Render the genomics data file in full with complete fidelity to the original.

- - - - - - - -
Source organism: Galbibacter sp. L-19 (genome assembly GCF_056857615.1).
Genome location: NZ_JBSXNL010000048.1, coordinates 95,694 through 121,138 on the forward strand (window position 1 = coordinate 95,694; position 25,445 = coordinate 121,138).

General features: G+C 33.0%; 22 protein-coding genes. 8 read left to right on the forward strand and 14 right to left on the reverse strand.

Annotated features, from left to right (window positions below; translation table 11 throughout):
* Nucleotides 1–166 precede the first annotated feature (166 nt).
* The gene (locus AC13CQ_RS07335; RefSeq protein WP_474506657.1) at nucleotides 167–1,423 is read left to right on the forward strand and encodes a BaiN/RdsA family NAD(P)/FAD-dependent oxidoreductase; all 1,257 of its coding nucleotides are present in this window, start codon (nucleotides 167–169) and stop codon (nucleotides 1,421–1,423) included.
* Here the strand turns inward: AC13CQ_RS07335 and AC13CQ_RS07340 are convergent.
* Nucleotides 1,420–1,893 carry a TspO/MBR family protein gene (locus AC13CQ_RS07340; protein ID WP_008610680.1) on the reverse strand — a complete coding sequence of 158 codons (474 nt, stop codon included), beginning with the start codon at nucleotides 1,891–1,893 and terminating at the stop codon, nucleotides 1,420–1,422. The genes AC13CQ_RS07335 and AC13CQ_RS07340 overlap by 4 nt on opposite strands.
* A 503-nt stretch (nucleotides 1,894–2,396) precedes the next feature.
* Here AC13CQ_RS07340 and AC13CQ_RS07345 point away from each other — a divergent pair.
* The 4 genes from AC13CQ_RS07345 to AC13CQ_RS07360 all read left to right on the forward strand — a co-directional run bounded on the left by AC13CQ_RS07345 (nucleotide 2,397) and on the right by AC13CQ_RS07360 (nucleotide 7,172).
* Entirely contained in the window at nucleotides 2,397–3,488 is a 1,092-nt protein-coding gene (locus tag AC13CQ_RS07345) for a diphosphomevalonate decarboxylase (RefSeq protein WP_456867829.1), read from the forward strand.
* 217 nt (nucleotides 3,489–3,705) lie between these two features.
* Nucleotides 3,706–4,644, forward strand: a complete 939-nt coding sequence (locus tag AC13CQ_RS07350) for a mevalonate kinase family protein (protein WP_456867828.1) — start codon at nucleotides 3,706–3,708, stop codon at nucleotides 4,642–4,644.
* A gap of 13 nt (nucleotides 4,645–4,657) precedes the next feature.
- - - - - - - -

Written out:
Source organism: Galbibacter sp. L-19 (genome assembly GCF_056857615.1).
Genome location: NZ_JBSXNL010000048.1, coordinates 95,694 through 121,138 on the forward strand (window position 1 = coordinate 95,694; position 25,445 = coordinate 121,138).

General features: G+C 33.0%; 22 protein-coding genes. 8 read left to right on the forward strand and 14 right to left on the reverse strand.

Annotated features, from left to right (window positions below; translation table 11 throughout):
* Nucleotides 1–166 precede the first annotated feature (166 nt).
* The gene (locus AC13CQ_RS07335; RefSeq protein WP_474506657.1) at nucleotides 167–1,423 is read left to right on the forward strand and encodes a BaiN/RdsA family NAD(P)/FAD-dependent oxidoreductase; all 1,257 of its coding nucleotides are present in this window, start codon (nucleotides 167–169) and stop codon (nucleotides 1,421–1,423) included.
* Here the strand turns inward: AC13CQ_RS07335 and AC13CQ_RS07340 are convergent.
* Nucleotides 1,420–1,893 carry a TspO/MBR family protein gene (locus AC13CQ_RS07340; protein ID WP_008610680.1) on the reverse strand — a complete coding sequence of 158 codons (474 nt, stop codon included), beginning with the start codon at nucleotides 1,891–1,893 and terminating at the stop codon, nucleotides 1,420–1,422. The genes AC13CQ_RS07335 and AC13CQ_RS07340 overlap by 4 nt on opposite strands.
* A 503-nt stretch (nucleotides 1,894–2,396) precedes the next feature.
* Here AC13CQ_RS07340 and AC13CQ_RS07345 point away from each other — a divergent pair.
* The 4 genes from AC13CQ_RS07345 to AC13CQ_RS07360 all read left to right on the forward strand — a co-directional run bounded on the left by AC13CQ_RS07345 (nucleotide 2,397) and on the right by AC13CQ_RS07360 (nucleotide 7,172).
* Entirely contained in the window at nucleotides 2,397–3,488 is a 1,092-nt protein-coding gene (locus tag AC13CQ_RS07345) for a diphosphomevalonate decarboxylase (RefSeq protein WP_456867829.1), read from the forward strand.
* 217 nt (nucleotides 3,489–3,705) lie between these two features.
* Nucleotides 3,706–4,644, forward strand: a complete 939-nt coding sequence (locus tag AC13CQ_RS07350) for a mevalonate kinase family protein (protein WP_456867828.1) — start codon at nucleotides 3,706–3,708, stop codon at nucleotides 4,642–4,644.
* A gap of 13 nt (nucleotides 4,645–4,657) precedes the next feature.